New Developments from the Field
Power Analysis Debug, Java and Specs
Just in time for the May issue are some interesting developments—among many—found in expeditions around Silicon Valley and environs.
TOM WILLIAMS, EDITOR-IN-CHIEF
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Are you worried that perhaps your sub-watt processor core is drawing too much power? With an increasing number of CPUs offering more sophisticated power management options, such as a variety of sleep modes and the ability to selectively shut down on-chip peripherals, there is a growing need to correlate and analyze these activities with the application code. Even more options include voltage scaling, clock scaling and partial use of networks. Now technologies are starting to come online that will enable the measurement of power consumption correlated with the execution of the code.
Pioneering this approach is Hitex Development Tools, which has introduced its PowerScale probe with active current measurement (ACM) technology. The PowerScale box connects to the PC with a USB cable and can have up to four probes connected to the system under test. Standard probes measure current ranging from 1mA to 1A, to a maximum voltage of 58V. The ACM probes can measure current as low as 200 nanoAmps up to 500 nA with a maximum voltage of 12V (Figure 1).
Figure 1: The Hitex PowerScale module supports four probes in prallel capable of sampling two different power domains in any combination. The ACM probe (bottom right) is capable of measuring very low currents directly on the processor pins.
PowerScale can be connected to the system using any combination of probes for a total of four power domains that can be measured in parallel. The probes connect to the power supply line and to ground. The probes contain the necessary shunt resistors that fit into the given current range to be measured. Even with the ACM range that covers from 200 nA to 500 nA, the voltage drop is only about 0.1V. Thus even when the current rises extremely quickly, the voltage drop is small enough that the processor can continue operating normally.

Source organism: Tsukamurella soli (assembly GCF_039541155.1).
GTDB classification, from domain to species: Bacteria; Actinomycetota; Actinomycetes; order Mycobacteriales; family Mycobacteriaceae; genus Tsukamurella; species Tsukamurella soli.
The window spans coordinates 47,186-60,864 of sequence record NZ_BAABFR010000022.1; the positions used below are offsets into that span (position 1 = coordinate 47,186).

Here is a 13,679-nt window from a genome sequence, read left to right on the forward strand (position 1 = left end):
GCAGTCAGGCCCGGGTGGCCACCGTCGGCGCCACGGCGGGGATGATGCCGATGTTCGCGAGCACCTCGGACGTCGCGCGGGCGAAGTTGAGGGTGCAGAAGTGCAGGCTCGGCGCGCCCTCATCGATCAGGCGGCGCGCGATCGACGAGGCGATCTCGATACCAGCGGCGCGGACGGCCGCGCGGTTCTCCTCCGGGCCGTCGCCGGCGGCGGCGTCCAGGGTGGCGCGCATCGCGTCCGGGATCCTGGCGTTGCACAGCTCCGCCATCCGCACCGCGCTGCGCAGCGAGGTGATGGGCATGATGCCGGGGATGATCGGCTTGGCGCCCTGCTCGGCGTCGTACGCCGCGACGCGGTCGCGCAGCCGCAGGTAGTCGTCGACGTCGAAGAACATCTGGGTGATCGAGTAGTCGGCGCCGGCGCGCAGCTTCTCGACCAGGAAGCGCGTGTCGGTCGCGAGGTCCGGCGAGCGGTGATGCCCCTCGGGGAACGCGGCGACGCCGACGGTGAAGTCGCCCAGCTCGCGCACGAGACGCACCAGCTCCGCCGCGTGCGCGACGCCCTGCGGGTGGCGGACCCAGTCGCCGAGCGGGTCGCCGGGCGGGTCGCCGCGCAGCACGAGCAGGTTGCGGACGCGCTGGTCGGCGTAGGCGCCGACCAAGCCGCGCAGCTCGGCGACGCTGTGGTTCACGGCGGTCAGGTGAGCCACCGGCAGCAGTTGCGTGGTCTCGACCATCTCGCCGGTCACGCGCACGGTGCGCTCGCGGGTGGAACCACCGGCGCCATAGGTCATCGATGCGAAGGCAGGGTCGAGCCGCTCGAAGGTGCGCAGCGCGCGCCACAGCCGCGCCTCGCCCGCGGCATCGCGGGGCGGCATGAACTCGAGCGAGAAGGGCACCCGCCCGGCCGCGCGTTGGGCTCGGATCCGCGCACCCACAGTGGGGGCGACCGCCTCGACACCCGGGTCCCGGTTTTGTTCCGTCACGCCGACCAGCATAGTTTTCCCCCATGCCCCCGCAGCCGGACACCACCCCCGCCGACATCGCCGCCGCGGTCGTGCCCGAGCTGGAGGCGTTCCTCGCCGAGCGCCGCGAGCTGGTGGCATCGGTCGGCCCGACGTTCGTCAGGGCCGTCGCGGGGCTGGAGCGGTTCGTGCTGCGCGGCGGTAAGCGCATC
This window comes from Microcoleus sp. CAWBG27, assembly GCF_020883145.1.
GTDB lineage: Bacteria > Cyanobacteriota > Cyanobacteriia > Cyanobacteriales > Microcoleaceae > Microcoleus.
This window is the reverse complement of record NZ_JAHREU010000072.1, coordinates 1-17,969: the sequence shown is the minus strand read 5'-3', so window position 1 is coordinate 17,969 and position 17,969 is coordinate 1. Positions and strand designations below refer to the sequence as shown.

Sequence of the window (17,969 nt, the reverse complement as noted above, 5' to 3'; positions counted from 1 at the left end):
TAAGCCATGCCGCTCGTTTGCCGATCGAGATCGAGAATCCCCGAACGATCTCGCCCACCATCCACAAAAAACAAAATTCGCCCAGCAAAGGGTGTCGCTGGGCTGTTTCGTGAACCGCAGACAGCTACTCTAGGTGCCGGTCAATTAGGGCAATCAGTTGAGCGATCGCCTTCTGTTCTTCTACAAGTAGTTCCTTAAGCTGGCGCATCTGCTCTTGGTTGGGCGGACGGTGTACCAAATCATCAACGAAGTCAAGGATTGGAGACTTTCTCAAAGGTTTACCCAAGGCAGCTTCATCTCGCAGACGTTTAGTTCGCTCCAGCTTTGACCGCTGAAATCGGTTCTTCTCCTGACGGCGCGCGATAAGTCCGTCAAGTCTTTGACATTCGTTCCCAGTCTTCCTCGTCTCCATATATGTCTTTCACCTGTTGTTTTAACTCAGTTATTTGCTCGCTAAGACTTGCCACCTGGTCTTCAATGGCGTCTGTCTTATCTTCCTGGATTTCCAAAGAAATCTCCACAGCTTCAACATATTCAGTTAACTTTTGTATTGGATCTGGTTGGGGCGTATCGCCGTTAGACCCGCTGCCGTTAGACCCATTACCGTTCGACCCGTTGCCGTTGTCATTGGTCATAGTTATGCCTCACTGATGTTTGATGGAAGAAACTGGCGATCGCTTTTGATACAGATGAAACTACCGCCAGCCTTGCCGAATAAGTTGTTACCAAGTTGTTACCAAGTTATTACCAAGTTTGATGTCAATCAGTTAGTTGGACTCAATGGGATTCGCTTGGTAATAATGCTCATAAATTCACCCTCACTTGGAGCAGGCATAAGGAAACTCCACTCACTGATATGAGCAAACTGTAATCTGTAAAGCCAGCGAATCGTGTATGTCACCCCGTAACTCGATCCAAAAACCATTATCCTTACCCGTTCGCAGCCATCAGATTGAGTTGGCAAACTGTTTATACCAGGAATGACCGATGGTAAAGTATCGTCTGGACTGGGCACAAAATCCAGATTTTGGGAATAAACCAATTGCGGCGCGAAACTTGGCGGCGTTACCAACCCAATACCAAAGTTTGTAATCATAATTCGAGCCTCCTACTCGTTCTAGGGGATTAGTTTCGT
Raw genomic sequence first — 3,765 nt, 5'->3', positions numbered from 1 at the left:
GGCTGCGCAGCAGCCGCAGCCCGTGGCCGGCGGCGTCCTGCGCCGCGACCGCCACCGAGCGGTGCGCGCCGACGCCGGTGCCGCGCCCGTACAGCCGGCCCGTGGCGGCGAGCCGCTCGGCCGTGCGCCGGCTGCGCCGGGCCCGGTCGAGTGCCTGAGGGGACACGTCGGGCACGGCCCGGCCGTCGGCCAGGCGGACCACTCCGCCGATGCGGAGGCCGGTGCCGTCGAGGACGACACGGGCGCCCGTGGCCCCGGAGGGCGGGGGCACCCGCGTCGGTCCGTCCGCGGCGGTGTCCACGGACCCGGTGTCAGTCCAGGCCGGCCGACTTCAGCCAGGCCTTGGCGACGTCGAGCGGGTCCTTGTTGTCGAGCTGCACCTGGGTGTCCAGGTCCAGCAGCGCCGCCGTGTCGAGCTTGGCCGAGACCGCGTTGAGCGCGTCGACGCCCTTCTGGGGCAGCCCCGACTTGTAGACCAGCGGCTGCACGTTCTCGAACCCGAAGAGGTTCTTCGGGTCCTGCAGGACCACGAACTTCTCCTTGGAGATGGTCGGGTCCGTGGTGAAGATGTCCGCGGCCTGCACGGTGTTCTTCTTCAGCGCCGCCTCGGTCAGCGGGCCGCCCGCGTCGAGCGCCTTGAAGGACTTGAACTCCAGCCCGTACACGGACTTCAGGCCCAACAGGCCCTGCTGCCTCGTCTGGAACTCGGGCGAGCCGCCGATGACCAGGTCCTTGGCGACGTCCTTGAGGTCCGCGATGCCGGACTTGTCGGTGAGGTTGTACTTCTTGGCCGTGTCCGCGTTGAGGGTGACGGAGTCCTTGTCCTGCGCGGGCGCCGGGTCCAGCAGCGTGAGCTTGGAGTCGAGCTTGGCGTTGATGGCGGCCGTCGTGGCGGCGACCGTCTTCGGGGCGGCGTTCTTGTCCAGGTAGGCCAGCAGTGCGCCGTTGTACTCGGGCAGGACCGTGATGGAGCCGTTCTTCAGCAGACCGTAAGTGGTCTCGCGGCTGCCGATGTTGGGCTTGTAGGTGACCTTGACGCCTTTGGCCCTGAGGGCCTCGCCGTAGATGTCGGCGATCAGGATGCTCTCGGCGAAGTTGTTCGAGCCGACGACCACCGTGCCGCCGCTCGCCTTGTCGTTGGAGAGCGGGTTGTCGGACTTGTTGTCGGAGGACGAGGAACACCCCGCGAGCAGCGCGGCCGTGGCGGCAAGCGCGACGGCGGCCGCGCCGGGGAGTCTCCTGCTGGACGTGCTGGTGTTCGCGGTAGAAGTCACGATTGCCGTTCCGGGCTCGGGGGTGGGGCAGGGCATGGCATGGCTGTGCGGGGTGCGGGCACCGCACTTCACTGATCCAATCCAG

In addition to the USB adapter, there is also a power over Ethernet adapter that allows the connection of the probe to Ethernet-powered systems. Hitex offers a graphical user interface that displays the diagnostics of power consumption. The normal PowerScale view shows the current, power and voltage views over a measured time segment. With the additional use of the trigger pin, application events can be collected and shown as markers in the trace. There is also a bin statistic view that answers questions like how much time the microcontroller was in deep sleep mode, what percentage of time the WLAN module was active and more.
PowerScale also provides an open API that will allow PowerScale to be integrated with source code debuggers and other software development tools and tool suites. When this occurs, it will be possible to observe changes in power consumption associated with actual code execution and will open the possibility for the developer to optimize execution for power consumption. For example, if a given segment of code does not require a given on-chip peripheral, that peripheral can be turned off and the power savings measured.
While Hitex does supply compilers and a debugger, its primary expertise is in hardware tools such as JTAG debug tools, analyzers and in-circuit emulation. Partnerships with companies whose primary expertise lies in IDEs and software development tools would be a natural and is something that Hitex is also pursuing.
Another effort in this arena is being pursued by just such a company, IAR Systems, whose Embedded Workbench and C/C++ compilers support a range of processors including ARM, Atmel, Freescale Coldfire, Microchip, ST Microelectronics, Renesas and more. IAR had launched an effort to develop a low-power debugging solution as well, which is to be added to its Embedded Workbench IDE.
IAR is developing a probe technology called J-Link Ultra that will be able to perform analog power measurement to a resolution of 1 mA at a 50 kHz sampling rate. Unlike the PowerScale probe with its two probe options, J-Link Ultra is intended for connection to the board’s power supply pin, which measures the power consumption of the whole system. The probe uses JTAG or serial wire output (SWO) to the probe, which also contains a power sampling subsystem. This enables the instructions that are read by the normal debug probes to be correlated with the timing and measurement of the power consumption.